If you follow me on social media, you are probably aware that one of my quilts - Scattered - won a ribbon at QuiltCon over the weekend. I can't express how amazing, exciting and mind blowing this is for me. Just getting a quilt juried into the show is quite an achievement in my mind, so to win third place in the Improvisation category kinda blows my mind. I've recieved SO many lovely messages and comments about my quilt, and loads of people have been sharing it on Instagram which is such a massive compliment, thank you. I think I'll be on cloud 9 for quite some time! Image credit goes to my gorgeous friend Lorena.
This quilt also won a couple of ribbons at other quilt shows last year - it came second in the Modern category at the Australian Machine Quilting Festival (AMQF) in August 2016, and it came second in the Improvisation category at the Australian Modern Quilt Show in November. I also entered it into our local quilt show - Island Quilts - in September, where it wasn't awarded anything. Which brings me to the point of this post. Please keep in mind this is all my opinion - I'm not an expert on this stuff, and I'd love some input from those of you who are!
I'm not an experienced quilt show enterer by any means, and there are still lots of aspects of the jurying and judging process that are a bit mysterious to me, but I do have a few things I have learnt about entering shows that I wanted to share. There are a few aspects of quilts that seem to be important across the board, especially for more traditional quilt shows - having a perfectly square and flat quilt, making sure all your threads are buried into the quilt top, having full binding and having perfectly mitred corners - but not all of these seem to be as important in all categories, or indeed in all shows.
If you are serious about entering quilt shows, and you have the opportunity to get feedback from the judges, I think this is a really valuable thing to do. When I entered my quilts into AMQF last year, I chose to pay a small additional entry fee in order to get a feedback sheet from the judges. I am SO glad I did this - it was well worth the cost. The judging panel for that show was fantastic (Sue Patten, Claudia Pfiel and Michelle Bouchier), and they gave such valuable comments on each of my quilts, especially areas that needed improvement. Two of my quilts (Aviatrix and Galaxy) were entered into the one of the traditional categories, and Scattered was entered in the Modern category - and although each of the categories had the same judging criteria, certain aspects weren't as important in the Modern category, compared to the more traditional category. I'm unsure if this is the case across the board, but it was refreshing to see these judges appreciated Modern quilts as being a little different from traditional quilts. As you can see from the feedback sheets below, quilting execution (ie stitching in the ditch etc) wasn't considered as important in the Modern category.
So although I'm still learning about the whole quilt-show-entering thing, I learned a lot from getting proper feedback from these judges. One thing I have started doing since getting this feedback is stitching down my corners! It's a whole new world once you start entering shows (and as I said before, I'm seriously a newbie without a whole lot of knowledge about it all), but it's something I really enjoy. This comment by Jenny Bacon (taken from the Judges Report after Island Quilts 2016) really stuck with me:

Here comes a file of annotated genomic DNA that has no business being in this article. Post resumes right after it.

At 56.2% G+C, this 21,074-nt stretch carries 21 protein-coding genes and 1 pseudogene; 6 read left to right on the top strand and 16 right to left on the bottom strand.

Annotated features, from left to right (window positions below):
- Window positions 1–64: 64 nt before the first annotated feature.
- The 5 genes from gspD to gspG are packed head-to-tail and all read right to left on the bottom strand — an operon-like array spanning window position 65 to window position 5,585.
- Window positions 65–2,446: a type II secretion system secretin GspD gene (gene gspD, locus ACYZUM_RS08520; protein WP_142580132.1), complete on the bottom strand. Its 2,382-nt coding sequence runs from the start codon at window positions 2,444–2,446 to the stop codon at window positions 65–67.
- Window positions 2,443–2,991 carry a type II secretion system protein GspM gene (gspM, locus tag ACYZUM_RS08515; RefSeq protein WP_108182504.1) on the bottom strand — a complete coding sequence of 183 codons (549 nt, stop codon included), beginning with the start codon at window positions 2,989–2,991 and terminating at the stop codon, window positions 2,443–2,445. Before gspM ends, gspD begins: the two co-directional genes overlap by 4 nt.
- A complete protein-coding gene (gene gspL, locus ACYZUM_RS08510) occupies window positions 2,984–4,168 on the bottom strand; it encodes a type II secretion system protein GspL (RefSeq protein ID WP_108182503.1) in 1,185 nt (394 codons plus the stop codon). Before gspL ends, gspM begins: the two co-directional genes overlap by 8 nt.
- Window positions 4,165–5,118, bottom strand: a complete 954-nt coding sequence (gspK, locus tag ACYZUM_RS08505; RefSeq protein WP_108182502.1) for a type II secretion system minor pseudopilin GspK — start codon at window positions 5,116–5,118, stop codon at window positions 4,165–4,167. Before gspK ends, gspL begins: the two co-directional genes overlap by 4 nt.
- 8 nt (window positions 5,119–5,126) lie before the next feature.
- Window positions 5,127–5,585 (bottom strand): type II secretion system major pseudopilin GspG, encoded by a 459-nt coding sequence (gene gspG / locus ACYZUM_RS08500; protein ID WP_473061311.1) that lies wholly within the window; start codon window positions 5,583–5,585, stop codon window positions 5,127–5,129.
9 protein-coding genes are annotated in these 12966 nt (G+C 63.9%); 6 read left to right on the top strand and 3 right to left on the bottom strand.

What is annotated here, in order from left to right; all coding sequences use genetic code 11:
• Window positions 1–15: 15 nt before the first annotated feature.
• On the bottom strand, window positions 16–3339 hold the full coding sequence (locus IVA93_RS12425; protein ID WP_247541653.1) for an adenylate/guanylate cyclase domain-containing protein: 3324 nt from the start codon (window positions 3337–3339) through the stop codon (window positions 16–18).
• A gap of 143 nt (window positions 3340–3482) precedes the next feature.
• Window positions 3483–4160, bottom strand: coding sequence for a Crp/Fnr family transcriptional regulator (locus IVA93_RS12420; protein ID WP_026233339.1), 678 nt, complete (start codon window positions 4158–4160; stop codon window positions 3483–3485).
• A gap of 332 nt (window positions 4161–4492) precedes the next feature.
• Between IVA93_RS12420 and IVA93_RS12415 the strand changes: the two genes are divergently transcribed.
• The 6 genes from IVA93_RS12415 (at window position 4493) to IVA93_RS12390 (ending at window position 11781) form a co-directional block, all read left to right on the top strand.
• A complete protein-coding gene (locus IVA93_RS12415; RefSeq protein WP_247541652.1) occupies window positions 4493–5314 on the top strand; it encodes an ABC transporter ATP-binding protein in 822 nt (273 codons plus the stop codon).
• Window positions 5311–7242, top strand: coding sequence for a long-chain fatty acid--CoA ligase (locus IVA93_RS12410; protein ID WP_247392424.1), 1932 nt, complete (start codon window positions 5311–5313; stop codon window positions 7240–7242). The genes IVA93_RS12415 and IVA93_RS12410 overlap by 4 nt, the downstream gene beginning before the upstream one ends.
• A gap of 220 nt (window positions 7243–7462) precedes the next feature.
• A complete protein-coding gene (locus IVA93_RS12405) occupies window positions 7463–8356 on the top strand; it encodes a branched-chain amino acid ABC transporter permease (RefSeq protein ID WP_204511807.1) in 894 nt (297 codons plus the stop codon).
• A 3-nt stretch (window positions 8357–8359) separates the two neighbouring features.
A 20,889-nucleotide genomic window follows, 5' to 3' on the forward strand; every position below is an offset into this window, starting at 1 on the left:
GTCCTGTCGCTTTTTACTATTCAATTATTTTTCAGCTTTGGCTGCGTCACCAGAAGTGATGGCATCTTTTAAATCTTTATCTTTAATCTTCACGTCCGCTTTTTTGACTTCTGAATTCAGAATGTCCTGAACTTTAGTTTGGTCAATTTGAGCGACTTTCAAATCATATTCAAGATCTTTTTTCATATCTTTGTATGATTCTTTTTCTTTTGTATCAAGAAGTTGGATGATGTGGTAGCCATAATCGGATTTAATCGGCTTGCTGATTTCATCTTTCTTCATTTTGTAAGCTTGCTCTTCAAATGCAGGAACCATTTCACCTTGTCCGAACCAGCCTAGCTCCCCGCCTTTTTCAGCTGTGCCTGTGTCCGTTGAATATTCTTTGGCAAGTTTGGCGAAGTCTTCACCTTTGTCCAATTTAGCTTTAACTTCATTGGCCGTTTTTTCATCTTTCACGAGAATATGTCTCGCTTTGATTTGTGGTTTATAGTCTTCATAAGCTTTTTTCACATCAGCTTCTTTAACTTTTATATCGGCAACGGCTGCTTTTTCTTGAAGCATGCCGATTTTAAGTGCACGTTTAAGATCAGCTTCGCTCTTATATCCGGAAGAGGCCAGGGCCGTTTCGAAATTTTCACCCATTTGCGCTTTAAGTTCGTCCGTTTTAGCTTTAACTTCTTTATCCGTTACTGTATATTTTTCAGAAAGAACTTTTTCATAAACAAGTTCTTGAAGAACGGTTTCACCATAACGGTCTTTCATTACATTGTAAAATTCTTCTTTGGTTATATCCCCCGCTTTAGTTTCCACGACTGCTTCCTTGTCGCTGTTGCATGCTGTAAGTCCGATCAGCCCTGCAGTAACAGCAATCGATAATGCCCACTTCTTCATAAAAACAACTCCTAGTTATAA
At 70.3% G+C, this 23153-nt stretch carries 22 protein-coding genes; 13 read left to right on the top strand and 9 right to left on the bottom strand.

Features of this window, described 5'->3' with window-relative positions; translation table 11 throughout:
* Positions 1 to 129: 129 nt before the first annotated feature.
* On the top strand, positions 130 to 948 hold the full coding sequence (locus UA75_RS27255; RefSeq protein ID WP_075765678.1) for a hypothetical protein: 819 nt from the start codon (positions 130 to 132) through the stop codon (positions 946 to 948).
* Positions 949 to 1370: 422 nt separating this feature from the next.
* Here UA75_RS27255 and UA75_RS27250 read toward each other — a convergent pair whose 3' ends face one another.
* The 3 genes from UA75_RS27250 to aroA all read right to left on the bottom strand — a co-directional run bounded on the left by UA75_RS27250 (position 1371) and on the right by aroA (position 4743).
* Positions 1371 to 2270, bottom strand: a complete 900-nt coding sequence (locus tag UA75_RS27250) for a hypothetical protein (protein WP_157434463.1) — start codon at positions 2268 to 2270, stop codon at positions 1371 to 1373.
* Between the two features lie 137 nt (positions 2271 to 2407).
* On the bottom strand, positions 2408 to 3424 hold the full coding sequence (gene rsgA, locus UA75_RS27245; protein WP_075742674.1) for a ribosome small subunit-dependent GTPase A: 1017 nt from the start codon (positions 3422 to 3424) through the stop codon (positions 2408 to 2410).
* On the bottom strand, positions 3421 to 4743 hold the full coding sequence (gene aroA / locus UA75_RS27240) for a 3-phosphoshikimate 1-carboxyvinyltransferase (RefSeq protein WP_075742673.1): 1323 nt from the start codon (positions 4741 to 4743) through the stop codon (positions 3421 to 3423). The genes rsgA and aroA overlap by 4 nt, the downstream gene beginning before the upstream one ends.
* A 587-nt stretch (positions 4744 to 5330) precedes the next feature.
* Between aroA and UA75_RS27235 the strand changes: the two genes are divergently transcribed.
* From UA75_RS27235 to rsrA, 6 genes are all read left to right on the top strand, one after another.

'On judging day the judges can only compare the quilts in any category with each other, each show has different categories and different combinations of quilts. A quilt that wins a prize at one show may not win at the next, this is a normal consequence of the way quilt shows are organised, you will be in a different pool of entrants.
For those of you who aspire to winning prizes there are some areas we noticed this year that need to be considered. Prizewinners will demonstrate their mastery of both design and technique, and others may miss out only because on the day someone else managed one or anther aspect better. We can all improve; and those of us who make quilts for display practice all aspects to produce the best we can.'
This comment has so many important take-home messages in it. And when it comes down to it, as much as quilts are judged on their technical details, design and originality is always an important consideration. To me, judging a quilt show is like judging any form of art, and I can't imagine how difficult it must be to be bombarded with quilt after quilt and have to decide which is the best in each category.
I fully realise that entering shows isn't every quilters cup of tea, but for me it is a lot of fun to see your quilt hanging in a show and being seen by lots of people who appreciate quilts. I don't think I'll ever be a really serious show quilter (I think striving for that level of perfection would kill the joy for me), but I do think I'll continue entering shows and pushing myself to improve my technical skills. I'm really interested to hear other people's thoughts on all of this, so if you have anything to add I'd love to chat with you about it!
I'll be back to share another recent finish once I get around to getting some good photos - hopefully later this week!